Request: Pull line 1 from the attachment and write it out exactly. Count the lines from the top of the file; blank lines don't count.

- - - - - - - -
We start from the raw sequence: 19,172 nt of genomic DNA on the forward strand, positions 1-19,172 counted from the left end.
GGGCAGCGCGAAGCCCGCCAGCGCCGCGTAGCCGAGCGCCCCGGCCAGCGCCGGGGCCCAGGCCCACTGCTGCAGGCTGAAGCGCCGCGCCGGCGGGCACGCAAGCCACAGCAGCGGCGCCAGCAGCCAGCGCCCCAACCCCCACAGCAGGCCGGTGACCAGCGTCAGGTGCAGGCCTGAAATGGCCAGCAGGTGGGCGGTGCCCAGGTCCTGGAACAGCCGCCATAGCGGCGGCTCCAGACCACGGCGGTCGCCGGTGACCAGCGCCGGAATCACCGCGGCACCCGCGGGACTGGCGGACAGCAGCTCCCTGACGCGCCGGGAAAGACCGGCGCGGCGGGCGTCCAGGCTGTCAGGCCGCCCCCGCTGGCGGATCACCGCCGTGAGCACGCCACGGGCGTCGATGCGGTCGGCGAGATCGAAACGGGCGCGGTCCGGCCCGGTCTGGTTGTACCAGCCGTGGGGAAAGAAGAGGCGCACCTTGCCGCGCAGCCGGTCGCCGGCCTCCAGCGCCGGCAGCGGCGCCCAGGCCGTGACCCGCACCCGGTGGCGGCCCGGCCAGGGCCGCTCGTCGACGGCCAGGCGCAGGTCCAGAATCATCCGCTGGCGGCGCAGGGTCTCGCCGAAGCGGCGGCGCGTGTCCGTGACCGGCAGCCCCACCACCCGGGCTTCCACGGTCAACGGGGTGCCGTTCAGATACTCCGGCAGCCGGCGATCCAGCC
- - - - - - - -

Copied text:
We start from the raw sequence: 19,172 nt of genomic DNA on the forward strand, positions 1-19,172 counted from the left end.